Nosebleed plant, old man's pepper,
devil's nettle, sanguinary, milfoil,
|Disturbed soil of grasslands and open forests.
0.2 - 1 mtr.
May - June. Pink or White flowers.
Can be confused with spotted parsley, spotted cowbane which are highly poisenous.
The herb is purported to be a diaphoretic, astringent, tonic, stimulant
and mild aromatic. It contains isovaleric acid, salicylic acid,
asparagin, sterols, flavonoids, bitters, tannins, and coumarins. The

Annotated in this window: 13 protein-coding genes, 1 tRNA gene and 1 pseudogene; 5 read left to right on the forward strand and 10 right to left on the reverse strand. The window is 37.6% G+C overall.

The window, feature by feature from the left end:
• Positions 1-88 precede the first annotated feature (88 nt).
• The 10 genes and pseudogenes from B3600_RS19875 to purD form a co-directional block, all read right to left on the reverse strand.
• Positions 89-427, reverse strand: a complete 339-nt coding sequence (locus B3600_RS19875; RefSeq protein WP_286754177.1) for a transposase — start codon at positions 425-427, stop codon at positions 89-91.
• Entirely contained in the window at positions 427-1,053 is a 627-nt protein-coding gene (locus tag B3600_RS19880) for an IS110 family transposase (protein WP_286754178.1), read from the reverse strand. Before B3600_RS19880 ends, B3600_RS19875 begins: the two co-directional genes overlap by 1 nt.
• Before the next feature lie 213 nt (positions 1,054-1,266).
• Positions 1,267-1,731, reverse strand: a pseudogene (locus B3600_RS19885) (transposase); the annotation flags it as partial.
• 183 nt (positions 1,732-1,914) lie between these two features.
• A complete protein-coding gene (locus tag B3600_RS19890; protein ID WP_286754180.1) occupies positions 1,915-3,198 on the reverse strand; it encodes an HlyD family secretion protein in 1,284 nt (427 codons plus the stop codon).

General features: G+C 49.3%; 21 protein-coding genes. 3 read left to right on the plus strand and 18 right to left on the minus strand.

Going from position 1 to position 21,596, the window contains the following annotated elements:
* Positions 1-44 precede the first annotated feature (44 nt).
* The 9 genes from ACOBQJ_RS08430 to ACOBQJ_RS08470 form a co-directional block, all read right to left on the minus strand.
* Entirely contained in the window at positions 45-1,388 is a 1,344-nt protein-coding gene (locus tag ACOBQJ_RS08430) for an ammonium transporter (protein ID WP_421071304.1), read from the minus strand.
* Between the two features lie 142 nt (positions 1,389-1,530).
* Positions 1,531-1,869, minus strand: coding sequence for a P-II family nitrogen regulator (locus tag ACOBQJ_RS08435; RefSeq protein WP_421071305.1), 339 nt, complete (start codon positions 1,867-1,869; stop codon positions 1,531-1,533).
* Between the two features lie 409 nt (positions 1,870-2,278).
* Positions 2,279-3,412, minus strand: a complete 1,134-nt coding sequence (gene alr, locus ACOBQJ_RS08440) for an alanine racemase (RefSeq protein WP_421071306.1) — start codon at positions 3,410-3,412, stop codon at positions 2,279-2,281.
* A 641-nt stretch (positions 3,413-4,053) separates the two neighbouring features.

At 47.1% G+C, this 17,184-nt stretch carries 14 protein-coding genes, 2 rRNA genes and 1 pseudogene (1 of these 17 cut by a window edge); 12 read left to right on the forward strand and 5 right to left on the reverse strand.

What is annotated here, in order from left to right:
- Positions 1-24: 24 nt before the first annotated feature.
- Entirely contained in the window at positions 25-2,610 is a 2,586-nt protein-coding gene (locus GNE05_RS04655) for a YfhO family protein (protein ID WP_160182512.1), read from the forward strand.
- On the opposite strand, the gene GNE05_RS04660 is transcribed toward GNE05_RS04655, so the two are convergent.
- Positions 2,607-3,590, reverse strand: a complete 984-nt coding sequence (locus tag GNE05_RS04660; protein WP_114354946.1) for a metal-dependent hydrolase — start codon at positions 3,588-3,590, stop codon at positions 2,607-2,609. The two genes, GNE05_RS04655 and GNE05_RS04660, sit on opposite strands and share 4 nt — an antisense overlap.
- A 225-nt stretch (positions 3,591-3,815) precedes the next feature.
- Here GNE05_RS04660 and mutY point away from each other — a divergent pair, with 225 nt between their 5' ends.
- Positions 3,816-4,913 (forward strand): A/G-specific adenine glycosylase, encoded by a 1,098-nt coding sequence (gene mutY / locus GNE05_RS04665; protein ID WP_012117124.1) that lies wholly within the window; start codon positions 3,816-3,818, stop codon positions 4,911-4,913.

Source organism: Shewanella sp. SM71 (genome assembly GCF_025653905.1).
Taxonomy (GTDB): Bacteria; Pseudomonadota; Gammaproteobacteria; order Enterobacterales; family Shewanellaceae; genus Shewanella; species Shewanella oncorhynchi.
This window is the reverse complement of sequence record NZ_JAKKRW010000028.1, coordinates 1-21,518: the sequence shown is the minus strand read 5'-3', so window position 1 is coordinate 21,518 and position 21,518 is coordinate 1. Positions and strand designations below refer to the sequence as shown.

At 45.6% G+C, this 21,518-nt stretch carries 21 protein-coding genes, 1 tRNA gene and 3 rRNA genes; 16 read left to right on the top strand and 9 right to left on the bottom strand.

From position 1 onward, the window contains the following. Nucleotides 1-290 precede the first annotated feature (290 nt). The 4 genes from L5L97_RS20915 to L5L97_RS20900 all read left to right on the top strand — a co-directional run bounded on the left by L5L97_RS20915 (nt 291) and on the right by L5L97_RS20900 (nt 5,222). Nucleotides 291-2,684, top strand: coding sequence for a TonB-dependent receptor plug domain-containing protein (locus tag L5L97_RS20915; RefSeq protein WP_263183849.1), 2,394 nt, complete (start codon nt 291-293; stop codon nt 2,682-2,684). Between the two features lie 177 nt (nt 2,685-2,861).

plant also has a long history as a powerful 'healing herb' used
topically for wounds, cuts and abrasions. The genus name Achillea is
derived from mythical Greek character, Achilles, who reportedly carried
it with his army to treat battle wounds. This medicinal action is also
reflected in some of the common names mentioned above, such as
staunchweed and soldier's woundwort. The dark blue essential oil,
extracted by steam distillation of the flowers, is generally used as an
anti-inflammatory or in chest rubs for colds and influenza.